Letter to English Department

February 15, 2018
By Joshymoshy BRONZE, Brookline, Massachusetts
Joshymoshy BRONZE, Brookline, Massachusetts
1 article 0 photos 0 comments

Dear English Department,

I strongly believe that “Macbeth,” by William Shakespeare should stay a large part of the curriculum. While the poetry is beautiful and the plot is interesting, the main reason I think this is because the book relates so strongly to today and can teach us. What I mean when I say this, is that misogyny and women thinking that they aren’t good enough is a huge theme in this book, and even though it was written over 400 years ago, sadly, it still relates to today. Women are often brought up thinking that they aren’t as strong as men or aren’t capable of everything men are, which is very heartbreaking and also completely FALSE.

An example of this appears in Macbeth when Lady Macbeth says “Unsex me here,” this a great example of a terrible thing. She feels that she can only do something if she is stripped of  her female weakness, or inadequacies. I often see this happen today, sometimes even with my friends. I remember one time I was in health and fitness, on a day when we were in the gym working out and a girl said, “I wish I was a boy so I could lift those weights.” While this was an absurd statement, she truly believed it. The teacher overheard and said what do you mean and she said “I’m a girl, I’m not strong enough,” next the teacher handed her a weight and said “lift it.” Not only was she completely capable, but she lifted a heavier weight than most boys had been lifting!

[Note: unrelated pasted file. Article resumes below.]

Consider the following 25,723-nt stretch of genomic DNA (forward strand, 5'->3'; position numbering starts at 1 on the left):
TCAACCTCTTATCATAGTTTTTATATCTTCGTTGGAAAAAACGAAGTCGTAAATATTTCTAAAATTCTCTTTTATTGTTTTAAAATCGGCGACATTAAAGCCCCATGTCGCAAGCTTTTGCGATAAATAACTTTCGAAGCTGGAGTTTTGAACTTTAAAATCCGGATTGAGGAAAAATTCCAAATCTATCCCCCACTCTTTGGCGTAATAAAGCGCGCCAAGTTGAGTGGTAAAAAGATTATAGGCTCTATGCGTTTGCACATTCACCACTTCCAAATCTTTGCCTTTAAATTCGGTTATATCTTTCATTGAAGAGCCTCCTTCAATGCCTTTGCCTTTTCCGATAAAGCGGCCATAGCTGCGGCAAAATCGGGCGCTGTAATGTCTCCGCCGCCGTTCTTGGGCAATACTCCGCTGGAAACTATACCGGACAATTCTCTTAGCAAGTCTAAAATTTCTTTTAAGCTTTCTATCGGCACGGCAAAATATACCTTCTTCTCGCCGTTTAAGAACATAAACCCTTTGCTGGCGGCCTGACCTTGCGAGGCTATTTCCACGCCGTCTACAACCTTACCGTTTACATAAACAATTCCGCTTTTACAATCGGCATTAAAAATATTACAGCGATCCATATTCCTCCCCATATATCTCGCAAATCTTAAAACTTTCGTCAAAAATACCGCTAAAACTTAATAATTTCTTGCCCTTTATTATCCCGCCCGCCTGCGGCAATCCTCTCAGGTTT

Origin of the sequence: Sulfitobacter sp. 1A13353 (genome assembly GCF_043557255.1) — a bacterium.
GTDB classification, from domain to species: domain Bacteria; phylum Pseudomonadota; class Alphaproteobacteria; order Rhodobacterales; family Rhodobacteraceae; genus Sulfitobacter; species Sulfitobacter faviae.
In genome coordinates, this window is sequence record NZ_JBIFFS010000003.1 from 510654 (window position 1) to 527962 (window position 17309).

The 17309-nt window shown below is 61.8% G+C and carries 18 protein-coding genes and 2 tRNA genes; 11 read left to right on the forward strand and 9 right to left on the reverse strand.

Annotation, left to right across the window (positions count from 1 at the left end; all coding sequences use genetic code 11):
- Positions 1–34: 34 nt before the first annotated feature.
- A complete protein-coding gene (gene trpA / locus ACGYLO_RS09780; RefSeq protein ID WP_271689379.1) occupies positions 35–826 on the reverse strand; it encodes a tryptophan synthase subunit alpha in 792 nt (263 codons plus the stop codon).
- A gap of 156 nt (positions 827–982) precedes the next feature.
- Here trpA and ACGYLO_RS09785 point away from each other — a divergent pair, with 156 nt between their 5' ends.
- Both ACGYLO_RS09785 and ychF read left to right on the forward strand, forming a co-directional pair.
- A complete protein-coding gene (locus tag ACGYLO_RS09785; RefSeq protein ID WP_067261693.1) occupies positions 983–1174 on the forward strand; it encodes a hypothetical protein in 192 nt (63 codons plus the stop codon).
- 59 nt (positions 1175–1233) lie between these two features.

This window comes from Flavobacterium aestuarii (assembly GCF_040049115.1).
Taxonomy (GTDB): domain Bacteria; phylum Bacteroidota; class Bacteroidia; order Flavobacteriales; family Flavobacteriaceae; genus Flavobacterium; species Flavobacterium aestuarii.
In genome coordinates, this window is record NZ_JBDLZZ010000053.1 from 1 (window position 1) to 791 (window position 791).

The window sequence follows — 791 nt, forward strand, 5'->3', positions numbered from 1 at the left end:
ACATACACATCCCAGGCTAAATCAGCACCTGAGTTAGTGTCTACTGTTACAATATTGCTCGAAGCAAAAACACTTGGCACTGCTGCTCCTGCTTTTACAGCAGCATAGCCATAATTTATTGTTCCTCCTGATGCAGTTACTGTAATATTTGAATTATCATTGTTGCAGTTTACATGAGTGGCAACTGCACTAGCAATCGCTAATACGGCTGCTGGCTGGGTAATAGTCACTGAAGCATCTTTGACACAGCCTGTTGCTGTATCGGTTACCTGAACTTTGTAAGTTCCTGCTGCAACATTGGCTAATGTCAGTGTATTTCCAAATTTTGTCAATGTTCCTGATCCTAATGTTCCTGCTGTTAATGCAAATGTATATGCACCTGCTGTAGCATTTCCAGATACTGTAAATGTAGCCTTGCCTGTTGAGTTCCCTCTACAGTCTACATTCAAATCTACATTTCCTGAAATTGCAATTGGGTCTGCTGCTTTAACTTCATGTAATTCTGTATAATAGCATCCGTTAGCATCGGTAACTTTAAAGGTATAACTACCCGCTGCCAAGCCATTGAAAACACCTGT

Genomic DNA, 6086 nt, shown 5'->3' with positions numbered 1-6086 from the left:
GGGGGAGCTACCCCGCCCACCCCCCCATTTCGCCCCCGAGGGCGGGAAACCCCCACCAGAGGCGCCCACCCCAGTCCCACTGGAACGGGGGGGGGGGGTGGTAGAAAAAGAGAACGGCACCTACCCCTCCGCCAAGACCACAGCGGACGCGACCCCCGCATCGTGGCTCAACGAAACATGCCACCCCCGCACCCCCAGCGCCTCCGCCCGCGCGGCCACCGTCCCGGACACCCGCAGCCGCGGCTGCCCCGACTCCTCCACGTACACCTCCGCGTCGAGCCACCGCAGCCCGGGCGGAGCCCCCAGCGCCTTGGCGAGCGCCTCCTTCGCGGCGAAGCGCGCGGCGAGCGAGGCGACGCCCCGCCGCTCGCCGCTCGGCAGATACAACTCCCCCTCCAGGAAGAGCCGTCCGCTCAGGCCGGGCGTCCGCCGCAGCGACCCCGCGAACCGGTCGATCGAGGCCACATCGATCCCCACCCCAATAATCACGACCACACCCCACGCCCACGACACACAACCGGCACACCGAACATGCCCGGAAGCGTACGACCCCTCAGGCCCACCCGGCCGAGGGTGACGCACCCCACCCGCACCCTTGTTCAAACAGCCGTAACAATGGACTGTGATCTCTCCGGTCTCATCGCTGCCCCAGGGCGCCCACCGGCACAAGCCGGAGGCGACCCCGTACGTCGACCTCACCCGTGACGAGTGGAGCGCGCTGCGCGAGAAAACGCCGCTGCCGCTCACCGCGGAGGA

Another example in Macbeth is when Macbeth is talking to Lady Macbeth and says, “Bring forth men-children only. For thy undaunted mettle should compose nothing but males.” This for some reason reminded me of the movie “Anne,” when she is adopted into a family and her new dad is very angry that he didn’t get a boy. It really just begs the question why? Why do some people think that women aren’t as strong or fit? Why wouldn’t you just accept and love the child that you have no matter of its gender or anything else? Without reading Macbeth we might not even discuss these things. Yet another example in Macbeth of women being seen as less is when Macduff says, “O gentle lady, tis not for you to hear what I can speak: the repetition in a woman's ear would murder as it fell.” By this he means that woman are too frail to hear the details of a murder.

If we didn’t learn Macbeth in school, I feel as if you would not only be depriving young women of getting an opportunity to discuss their gender and what it means, and how they have to overcome people’s misperceptions, but also you would be letting boys go on thinking that they are better or stronger than girls and that is horrible cycle will repeat

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